Moderating Effect of Motor Proficiency on the Relationship Between ADHD Symptoms and Sleep Problems in Children With Attention Deficit Hyperactivity Disorder–Combined Type

Nicole Papadopoulos, Vasileios Stavropoulos, Jennifer McGinley, Mark Bellgrove, Bruce Tonge, Anna Murphy, Kim Cornish, Nicole Rinehart

Research output: Contribution to journalArticleResearchpeer-review

Abstract

Objectives/Background: A high proportion of children with Attention Deficit Hyperactivity Disorder- Combined type (ADHD-CT) experience sleep and motor problems. This study investigated (a) whether motor proficiency moderated the relationship between ADHD symptoms and sleep problems in children with and without ADHD-CT and (b) whether this moderation differed as a function of ADHD diagnosis. Participants: A sample of 70 primary school male children between 8–15 years were recruited; children with ADHD-CT (n = 38; mean age 10 years, 2 months [SD = 1 year, 6 months]) and a typically developing (TD) (n = 32; mean age 9 years, 6 months [SD = 1 year, 5 months]) group. Methods: Motor proficiency was measured using the Movement Assessment Battery for Children-2nd Edition (MABC-2), ADHD symptoms were measured using the Conners’ Parent Rating Scale (CPRS) and parent reported sleep problems were measured using the Children’s Sleep Habits Questionnaire (CSHQ). Results: Children who reported higher ADHD symptoms and lower motor proficiency scores reported more sleep problems. The moderation effect only held in children with a diagnosis of ADHD-CT and not in the typically developing group. Conclusions: These findings indicate that children who experience greater severity of ADHD symptoms who also have lower motor proficiency may be at increased risk of experiencing sleep problems. These findings also illustrate the importance of considering motor proficiency when exploring risk factors for sleep problems in children with ADHD-CT as well as sleep interventions.

LanguageEnglish
Number of pages11
JournalBehavioral Sleep Medicine
DOIs
StateAccepted/In press - 11 Mar 2018

Cite this

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title = "Moderating Effect of Motor Proficiency on the Relationship Between ADHD Symptoms and Sleep Problems in Children With Attention Deficit Hyperactivity Disorder–Combined Type",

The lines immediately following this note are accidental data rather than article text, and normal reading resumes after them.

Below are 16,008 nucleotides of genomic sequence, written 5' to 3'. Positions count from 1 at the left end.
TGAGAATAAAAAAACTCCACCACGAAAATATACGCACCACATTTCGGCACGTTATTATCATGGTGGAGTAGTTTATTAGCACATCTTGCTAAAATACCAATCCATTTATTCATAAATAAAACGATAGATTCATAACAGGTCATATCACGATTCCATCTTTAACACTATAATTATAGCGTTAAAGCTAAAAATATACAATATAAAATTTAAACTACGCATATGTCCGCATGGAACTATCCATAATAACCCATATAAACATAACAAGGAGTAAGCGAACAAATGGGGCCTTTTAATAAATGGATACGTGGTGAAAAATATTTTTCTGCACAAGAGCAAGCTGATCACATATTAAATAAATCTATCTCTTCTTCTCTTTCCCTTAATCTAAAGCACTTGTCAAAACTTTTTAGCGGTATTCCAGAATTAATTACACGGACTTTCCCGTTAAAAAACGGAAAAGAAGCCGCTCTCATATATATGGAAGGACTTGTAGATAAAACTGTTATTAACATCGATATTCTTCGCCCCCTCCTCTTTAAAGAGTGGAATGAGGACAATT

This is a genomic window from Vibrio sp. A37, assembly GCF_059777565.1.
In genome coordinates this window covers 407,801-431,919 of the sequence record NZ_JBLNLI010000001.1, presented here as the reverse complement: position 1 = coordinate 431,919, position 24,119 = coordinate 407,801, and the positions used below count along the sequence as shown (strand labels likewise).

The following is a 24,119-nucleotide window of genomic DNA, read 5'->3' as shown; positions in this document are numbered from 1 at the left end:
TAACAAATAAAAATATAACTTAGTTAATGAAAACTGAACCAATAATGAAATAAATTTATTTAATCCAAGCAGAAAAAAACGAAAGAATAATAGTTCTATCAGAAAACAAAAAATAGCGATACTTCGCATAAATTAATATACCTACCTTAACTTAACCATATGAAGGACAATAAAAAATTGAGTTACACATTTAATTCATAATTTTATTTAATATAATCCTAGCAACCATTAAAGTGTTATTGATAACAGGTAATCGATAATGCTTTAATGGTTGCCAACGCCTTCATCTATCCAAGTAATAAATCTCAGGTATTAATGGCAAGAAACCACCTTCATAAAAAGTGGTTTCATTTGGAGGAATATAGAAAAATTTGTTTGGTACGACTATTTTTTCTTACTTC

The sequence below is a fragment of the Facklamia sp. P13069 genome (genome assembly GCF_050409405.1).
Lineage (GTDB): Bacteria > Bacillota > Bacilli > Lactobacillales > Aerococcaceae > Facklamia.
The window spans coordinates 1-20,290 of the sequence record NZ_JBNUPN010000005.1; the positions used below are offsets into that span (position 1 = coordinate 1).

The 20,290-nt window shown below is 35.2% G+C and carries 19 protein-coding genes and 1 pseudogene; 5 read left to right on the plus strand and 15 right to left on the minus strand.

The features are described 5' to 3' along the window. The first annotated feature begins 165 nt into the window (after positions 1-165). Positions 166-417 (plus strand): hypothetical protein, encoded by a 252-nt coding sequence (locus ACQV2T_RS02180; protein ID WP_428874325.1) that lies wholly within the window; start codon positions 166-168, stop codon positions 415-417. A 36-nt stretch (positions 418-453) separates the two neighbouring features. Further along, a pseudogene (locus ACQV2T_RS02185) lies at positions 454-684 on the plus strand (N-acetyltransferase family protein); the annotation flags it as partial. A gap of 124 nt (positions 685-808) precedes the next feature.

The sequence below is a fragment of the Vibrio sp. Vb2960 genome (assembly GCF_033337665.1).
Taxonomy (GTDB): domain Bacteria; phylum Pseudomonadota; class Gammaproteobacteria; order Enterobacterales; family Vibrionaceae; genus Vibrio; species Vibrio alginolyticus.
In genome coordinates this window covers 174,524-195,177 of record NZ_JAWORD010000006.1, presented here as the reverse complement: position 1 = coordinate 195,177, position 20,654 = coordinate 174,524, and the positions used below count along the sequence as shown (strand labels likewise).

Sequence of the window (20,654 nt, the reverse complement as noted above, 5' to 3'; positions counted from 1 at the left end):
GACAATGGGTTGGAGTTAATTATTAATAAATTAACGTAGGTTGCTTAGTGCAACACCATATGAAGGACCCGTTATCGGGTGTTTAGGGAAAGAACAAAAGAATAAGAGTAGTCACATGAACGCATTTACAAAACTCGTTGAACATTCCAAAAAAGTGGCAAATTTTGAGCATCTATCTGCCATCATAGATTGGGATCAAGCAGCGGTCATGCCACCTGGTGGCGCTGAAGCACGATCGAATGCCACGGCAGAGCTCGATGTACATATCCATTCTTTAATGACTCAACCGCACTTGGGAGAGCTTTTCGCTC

abstract = "Objectives/Background: A high proportion of children with Attention Deficit Hyperactivity Disorder- Combined type (ADHD-CT) experience sleep and motor problems. This study investigated (a) whether motor proficiency moderated the relationship between ADHD symptoms and sleep problems in children with and without ADHD-CT and (b) whether this moderation differed as a function of ADHD diagnosis. Participants: A sample of 70 primary school male children between 8–15 years were recruited; children with ADHD-CT (n = 38; mean age 10 years, 2 months [SD = 1 year, 6 months]) and a typically developing (TD) (n = 32; mean age 9 years, 6 months [SD = 1 year, 5 months]) group. Methods: Motor proficiency was measured using the Movement Assessment Battery for Children-2nd Edition (MABC-2), ADHD symptoms were measured using the Conners’ Parent Rating Scale (CPRS) and parent reported sleep problems were measured using the Children’s Sleep Habits Questionnaire (CSHQ). Results: Children who reported higher ADHD symptoms and lower motor proficiency scores reported more sleep problems. The moderation effect only held in children with a diagnosis of ADHD-CT and not in the typically developing group. Conclusions: These findings indicate that children who experience greater severity of ADHD symptoms who also have lower motor proficiency may be at increased risk of experiencing sleep problems. These findings also illustrate the importance of considering motor proficiency when exploring risk factors for sleep problems in children with ADHD-CT as well as sleep interventions.",